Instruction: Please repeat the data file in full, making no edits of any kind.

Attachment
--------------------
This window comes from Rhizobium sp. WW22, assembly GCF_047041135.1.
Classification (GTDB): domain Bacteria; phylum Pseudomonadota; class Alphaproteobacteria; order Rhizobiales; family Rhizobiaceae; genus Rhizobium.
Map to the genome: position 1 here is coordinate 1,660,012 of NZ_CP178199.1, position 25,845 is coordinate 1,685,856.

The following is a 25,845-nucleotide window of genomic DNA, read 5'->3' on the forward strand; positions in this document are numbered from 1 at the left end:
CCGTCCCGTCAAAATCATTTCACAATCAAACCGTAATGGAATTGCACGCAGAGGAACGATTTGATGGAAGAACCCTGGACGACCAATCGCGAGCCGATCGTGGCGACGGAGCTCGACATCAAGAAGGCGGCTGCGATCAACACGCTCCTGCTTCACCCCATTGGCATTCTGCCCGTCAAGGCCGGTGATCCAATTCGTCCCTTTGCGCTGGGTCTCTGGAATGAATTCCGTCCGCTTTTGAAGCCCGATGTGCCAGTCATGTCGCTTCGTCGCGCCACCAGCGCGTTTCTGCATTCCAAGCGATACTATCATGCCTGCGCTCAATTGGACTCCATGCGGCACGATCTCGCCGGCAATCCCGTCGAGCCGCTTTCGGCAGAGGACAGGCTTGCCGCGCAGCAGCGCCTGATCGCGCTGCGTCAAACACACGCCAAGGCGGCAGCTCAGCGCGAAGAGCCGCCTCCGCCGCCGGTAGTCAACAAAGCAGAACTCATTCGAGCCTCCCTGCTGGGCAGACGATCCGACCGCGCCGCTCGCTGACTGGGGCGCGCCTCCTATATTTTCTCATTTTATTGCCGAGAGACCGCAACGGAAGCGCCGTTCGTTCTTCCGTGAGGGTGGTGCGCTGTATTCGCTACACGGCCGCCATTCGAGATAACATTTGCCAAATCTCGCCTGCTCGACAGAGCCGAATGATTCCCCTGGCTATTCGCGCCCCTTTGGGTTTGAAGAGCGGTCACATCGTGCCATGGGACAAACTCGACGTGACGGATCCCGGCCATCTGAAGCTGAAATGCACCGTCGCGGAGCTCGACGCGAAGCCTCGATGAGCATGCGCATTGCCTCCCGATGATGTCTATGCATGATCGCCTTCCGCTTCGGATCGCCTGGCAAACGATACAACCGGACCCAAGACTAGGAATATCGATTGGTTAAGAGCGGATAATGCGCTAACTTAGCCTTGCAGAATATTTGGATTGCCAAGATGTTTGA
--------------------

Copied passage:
This window comes from Rhizobium sp. WW22, assembly GCF_047041135.1.
Classification (GTDB): domain Bacteria; phylum Pseudomonadota; class Alphaproteobacteria; order Rhizobiales; family Rhizobiaceae; genus Rhizobium.
Map to the genome: position 1 here is coordinate 1,660,012 of NZ_CP178199.1, position 25,845 is coordinate 1,685,856.

The following is a 25,845-nucleotide window of genomic DNA, read 5'->3' on the forward strand; positions in this document are numbered from 1 at the left end:
CCGTCCCGTCAAAATCATTTCACAATCAAACCGTAATGGAATTGCACGCAGAGGAACGATTTGATGGAAGAACCCTGGACGACCAATCGCGAGCCGATCGTGGCGACGGAGCTCGACATCAAGAAGGCGGCTGCGATCAACACGCTCCTGCTTCACCCCATTGGCATTCTGCCCGTCAAGGCCGGTGATCCAATTCGTCCCTTTGCGCTGGGTCTCTGGAATGAATTCCGTCCGCTTTTGAAGCCCGATGTGCCAGTCATGTCGCTTCGTCGCGCCACCAGCGCGTTTCTGCATTCCAAGCGATACTATCATGCCTGCGCTCAATTGGACTCCATGCGGCACGATCTCGCCGGCAATCCCGTCGAGCCGCTTTCGGCAGAGGACAGGCTTGCCGCGCAGCAGCGCCTGATCGCGCTGCGTCAAACACACGCCAAGGCGGCAGCTCAGCGCGAAGAGCCGCCTCCGCCGCCGGTAGTCAACAAAGCAGAACTCATTCGAGCCTCCCTGCTGGGCAGACGATCCGACCGCGCCGCTCGCTGACTGGGGCGCGCCTCCTATATTTTCTCATTTTATTGCCGAGAGACCGCAACGGAAGCGCCGTTCGTTCTTCCGTGAGGGTGGTGCGCTGTATTCGCTACACGGCCGCCATTCGAGATAACATTTGCCAAATCTCGCCTGCTCGACAGAGCCGAATGATTCCCCTGGCTATTCGCGCCCCTTTGGGTTTGAAGAGCGGTCACATCGTGCCATGGGACAAACTCGACGTGACGGATCCCGGCCATCTGAAGCTGAAATGCACCGTCGCGGAGCTCGACGCGAAGCCTCGATGAGCATGCGCATTGCCTCCCGATGATGTCTATGCATGATCGCCTTCCGCTTCGGATCGCCTGGCAAACGATACAACCGGACCCAAGACTAGGAATATCGATTGGTTAAGAGCGGATAATGCGCTAACTTAGCCTTGCAGAATATTTGGATTGCCAAGATGTTTGA